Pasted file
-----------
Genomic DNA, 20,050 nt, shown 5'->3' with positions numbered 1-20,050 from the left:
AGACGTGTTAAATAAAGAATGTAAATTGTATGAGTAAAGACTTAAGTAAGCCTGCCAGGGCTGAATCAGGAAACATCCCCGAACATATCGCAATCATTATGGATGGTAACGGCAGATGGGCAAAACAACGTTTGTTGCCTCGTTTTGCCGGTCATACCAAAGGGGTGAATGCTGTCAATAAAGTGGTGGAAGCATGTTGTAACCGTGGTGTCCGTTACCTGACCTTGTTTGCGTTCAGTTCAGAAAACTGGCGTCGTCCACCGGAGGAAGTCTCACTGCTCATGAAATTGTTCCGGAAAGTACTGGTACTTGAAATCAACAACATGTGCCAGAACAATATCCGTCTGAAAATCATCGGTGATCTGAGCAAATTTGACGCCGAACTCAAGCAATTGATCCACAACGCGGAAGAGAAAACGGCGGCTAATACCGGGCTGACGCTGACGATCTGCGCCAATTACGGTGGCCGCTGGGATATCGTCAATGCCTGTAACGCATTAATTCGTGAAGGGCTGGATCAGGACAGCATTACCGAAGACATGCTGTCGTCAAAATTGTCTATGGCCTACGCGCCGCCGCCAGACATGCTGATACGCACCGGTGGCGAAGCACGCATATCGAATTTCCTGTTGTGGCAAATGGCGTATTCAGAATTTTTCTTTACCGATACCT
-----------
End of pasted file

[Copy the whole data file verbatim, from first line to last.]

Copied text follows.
Genomic DNA, 20,050 nt, shown 5'->3' with positions numbered 1-20,050 from the left:
AGACGTGTTAAATAAAGAATGTAAATTGTATGAGTAAAGACTTAAGTAAGCCTGCCAGGGCTGAATCAGGAAACATCCCCGAACATATCGCAATCATTATGGATGGTAACGGCAGATGGGCAAAACAACGTTTGTTGCCTCGTTTTGCCGGTCATACCAAAGGGGTGAATGCTGTCAATAAAGTGGTGGAAGCATGTTGTAACCGTGGTGTCCGTTACCTGACCTTGTTTGCGTTCAGTTCAGAAAACTGGCGTCGTCCACCGGAGGAAGTCTCACTGCTCATGAAATTGTTCCGGAAAGTACTGGTACTTGAAATCAACAACATGTGCCAGAACAATATCCGTCTGAAAATCATCGGTGATCTGAGCAAATTTGACGCCGAACTCAAGCAATTGATCCACAACGCGGAAGAGAAAACGGCGGCTAATACCGGGCTGACGCTGACGATCTGCGCCAATTACGGTGGCCGCTGGGATATCGTCAATGCCTGTAACGCATTAATTCGTGAAGGGCTGGATCAGGACAGCATTACCGAAGACATGCTGTCGTCAAAATTGTCTATGGCCTACGCGCCGCCGCCAGACATGCTGATACGCACCGGTGGCGAAGCACGCATATCGAATTTCCTGTTGTGGCAAATGGCGTATTCAGAATTTTTCTTTACCGATACCT